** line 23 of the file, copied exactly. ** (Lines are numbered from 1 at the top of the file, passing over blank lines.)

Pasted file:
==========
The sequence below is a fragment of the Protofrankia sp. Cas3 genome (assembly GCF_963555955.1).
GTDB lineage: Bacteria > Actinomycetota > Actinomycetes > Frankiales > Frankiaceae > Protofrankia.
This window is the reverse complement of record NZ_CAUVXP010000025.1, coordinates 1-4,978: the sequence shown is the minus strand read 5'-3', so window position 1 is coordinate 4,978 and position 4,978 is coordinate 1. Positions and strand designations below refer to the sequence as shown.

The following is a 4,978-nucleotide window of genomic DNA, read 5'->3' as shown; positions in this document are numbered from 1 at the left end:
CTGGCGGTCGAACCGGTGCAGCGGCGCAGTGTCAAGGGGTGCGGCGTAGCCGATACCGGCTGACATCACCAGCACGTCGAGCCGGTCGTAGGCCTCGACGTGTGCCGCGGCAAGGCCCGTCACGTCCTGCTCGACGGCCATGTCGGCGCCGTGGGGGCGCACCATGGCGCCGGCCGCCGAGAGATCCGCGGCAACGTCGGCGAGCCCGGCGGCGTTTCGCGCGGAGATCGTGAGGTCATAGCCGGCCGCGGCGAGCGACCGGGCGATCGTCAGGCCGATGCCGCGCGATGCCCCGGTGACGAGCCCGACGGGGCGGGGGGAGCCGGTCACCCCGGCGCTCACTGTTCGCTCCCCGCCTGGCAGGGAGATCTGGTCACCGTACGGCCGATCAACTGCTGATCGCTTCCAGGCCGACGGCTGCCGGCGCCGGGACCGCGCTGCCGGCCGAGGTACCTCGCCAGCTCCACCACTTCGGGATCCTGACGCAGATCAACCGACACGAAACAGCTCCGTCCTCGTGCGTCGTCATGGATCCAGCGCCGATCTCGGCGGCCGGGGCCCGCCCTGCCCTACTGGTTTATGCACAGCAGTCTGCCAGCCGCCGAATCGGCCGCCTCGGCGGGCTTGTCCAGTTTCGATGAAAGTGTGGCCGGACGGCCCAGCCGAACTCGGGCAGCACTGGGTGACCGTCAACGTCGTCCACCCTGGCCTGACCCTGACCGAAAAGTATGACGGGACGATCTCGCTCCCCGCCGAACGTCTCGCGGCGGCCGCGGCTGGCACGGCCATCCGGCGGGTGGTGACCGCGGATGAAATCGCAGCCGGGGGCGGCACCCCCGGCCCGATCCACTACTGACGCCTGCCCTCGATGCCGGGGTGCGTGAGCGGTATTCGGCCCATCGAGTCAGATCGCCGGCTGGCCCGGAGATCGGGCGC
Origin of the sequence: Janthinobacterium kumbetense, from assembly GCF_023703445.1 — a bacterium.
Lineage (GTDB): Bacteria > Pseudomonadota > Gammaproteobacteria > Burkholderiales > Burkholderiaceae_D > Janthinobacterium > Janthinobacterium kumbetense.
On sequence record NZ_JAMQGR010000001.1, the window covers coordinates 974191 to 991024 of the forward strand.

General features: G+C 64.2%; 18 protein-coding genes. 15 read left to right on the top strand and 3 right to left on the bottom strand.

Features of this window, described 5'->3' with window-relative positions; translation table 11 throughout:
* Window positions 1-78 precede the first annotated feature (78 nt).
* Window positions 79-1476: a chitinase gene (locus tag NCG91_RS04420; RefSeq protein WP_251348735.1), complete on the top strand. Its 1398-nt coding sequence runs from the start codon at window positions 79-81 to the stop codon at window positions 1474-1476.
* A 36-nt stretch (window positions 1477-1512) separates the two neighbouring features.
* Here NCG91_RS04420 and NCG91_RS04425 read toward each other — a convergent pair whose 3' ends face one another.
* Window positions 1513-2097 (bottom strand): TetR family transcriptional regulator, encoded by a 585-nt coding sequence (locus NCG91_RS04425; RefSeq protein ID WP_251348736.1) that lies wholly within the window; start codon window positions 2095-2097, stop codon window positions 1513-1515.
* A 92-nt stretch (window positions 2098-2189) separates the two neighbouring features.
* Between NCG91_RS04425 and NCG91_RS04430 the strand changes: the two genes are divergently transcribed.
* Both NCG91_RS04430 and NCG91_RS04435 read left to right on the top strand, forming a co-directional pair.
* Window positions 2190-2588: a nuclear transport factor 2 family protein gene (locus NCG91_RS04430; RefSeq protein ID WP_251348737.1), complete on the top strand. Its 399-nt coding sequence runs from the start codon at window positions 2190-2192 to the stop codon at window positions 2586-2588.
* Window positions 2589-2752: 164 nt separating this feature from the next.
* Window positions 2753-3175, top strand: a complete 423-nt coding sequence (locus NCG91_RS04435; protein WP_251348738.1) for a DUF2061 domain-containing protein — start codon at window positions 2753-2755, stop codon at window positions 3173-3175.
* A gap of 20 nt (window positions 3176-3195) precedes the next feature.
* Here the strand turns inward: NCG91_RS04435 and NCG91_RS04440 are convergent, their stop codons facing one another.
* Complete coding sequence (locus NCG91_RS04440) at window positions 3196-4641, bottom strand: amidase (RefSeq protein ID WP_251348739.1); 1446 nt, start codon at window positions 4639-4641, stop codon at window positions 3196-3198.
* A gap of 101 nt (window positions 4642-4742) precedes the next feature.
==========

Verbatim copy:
* Here the strand turns inward: NCG91_RS04435 and NCG91_RS04440 are convergent, their stop codons facing one another.